Bring Your Parents To Work Day Is A Thing. We Were There.

The Wild Scene At LinkedIn's Bring Your Parents To Work Day

NEW YORK -- More than 60 LinkedIn employees gathered in the company's offices here Thursday to listen to presentations from major executives, including CEO Jeff Weiner.

So did their parents.

Twentysomething workers lounged comfortably on bean bags with their moms and dads. One LinkedIn employee looked on without a cringe as her mother used the public forum portion of the day to explain that the site wasn’t doing much for her “as a person in a creative field.” Parents greeted their kids’ colleagues with the kind of open-armed hug you give someone you know everything about, even if you haven’t met.

Later, children and their parents shared lunch, mingled and searched for the best company logo to use as a backdrop for photos. One young LinkedIn-er approached someone standing in the office’s lobby with an official-looking camera. “Are you guys taking pictures of people with their parents? Would you take one of me and my parents?”

Having Mom and Dad at the office wasn’t some mass parent-coordinated plan to embarrass their kids. Parents were actually invited to work by their adult children as part of a company-sanctioned Take Your Parents To Work Day.

LinkedIn is one of several companies catering to a generation of young workers eager for their parents’ approval. That means meeting their parents' needs, too.

“Companies are now realizing that it's really hard to maintain loyalty and retention, and one of the things that they found is that millennials listen to their parents,” explained Lindsey Pollack, a best-selling author of several books on young people in the workplace. “I used to joke that one day we would have Take Your Parents To Work Day and people used to laugh. It was inevitable.”

The programs also help parents get a sense of what their kids spend hours doing every day at companies that didn’t exist 10 years ago. More than one-third of parents don't know what their child does for a living, according to survey data from LinkedIn.

Hector Hernandez, a 31-year-old LinkedIn employee, brought his dad to Thursday’s event in the hope that it would make talking about work a bit easier. Hernandez chose a job unfamiliar with to his parents, who wanted him to go into a more traditional field like law, medicine or engineering. “I took a career path where I never really felt they could give me advice,” Hernandez said.

hectorHector and Gaston Hernandez at Hector's desk.

After several hours at LinkedIn, the elder Hernandez, who is 62, said he still doesn’t fully understand what Hector's small business relationship manager job entails. But he has a slightly better spiel to give his friends when they ask about his son's job.

“I’m so happy,” Gaston said, beaming as a he sat at a conference table with Hector. “I just wanted to know what he does.”

That’s the point, according to Danielle Restivo, a LinkedIn executive who helped spearhead the event. She came up with the idea after getting an email from her mom saying, “I keep trying to explain to my friends what it is you do and I can’t explain it, so if you could please draft a paragraph for me that would be great.”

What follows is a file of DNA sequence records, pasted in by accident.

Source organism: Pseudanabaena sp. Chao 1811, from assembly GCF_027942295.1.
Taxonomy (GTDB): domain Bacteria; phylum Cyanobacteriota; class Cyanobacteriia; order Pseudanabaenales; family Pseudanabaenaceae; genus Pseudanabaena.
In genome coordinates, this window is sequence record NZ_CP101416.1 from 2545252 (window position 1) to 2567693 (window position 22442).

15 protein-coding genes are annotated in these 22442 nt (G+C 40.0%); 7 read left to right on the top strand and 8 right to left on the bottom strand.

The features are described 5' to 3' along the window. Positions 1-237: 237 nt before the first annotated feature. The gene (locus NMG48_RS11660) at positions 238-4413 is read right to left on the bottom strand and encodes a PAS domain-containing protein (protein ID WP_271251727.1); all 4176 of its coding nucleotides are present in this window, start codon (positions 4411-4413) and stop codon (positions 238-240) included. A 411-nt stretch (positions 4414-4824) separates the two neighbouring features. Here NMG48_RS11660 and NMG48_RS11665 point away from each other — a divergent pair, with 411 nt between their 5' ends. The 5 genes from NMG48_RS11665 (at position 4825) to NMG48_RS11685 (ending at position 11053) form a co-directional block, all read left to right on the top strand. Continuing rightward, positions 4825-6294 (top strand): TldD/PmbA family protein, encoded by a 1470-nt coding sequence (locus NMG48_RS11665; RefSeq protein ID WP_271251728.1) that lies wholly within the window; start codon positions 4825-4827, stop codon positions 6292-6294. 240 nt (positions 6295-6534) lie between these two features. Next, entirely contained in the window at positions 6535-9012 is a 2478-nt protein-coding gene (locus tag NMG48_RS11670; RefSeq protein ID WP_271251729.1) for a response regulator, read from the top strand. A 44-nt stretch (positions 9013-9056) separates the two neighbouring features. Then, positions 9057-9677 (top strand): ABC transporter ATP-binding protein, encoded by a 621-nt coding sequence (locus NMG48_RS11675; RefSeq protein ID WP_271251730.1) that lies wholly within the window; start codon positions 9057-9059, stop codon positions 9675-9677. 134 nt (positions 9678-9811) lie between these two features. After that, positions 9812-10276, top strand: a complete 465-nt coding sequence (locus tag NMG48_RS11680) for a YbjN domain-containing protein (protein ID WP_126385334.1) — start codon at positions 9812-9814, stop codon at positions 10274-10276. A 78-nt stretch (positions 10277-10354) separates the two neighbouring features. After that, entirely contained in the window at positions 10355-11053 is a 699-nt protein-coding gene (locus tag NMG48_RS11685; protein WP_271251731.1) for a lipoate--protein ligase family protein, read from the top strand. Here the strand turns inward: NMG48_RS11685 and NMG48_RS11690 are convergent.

While the idea of adult children bringing their parents to work may seem over-the-top, it’s probably a good move, according Pollack. Today’s young adults have grown up with parents who were more involved than in past generations -- after all, 3 percent of millenials have taken mom or dad to a job interview. By appealing to that attachment, companies can breed loyalty among workers.

“They’re the children of the baby boomers who were very involved in their parenting, very involved with their children,” she said. “As much as people are probably going to roll their eyes and as much as people laugh about it, I think everyone wants their families to see where they work.”

For Mel and Robin Kohn, getting the chance to see their daughter Gaby, 26, in her element -- sitting at her desk and talking with co-workers in her open-plan office -- gave them some affirmation that they’d raised her well.

The two said they’d grown used to being an “active part” of Gaby’s life, helping her with schoolwork and coaching her when she applied to college. But when she entered the workforce a few years ago, all that changed -- by force. “All of the sudden when they’re out in the workplace on their own, it’s like your job is done,” said Robin, 54.

Getting a glimpse of “Work Gaby,” helped Mel, 68, feel more comfortable letting go. “We did our job to set her all up and now she’s on her own -- and she’s going to follow through and just do it,” he said.

For Gaby, the day provided similar benefits. “Even though they may not say it, I think they were slightly apprehensive about my career choice,” she said. “As silly as this may sound, I feel like it gives me validation.”

gabyRobin and Mel Kohn join their daughter Gaby at her desk.

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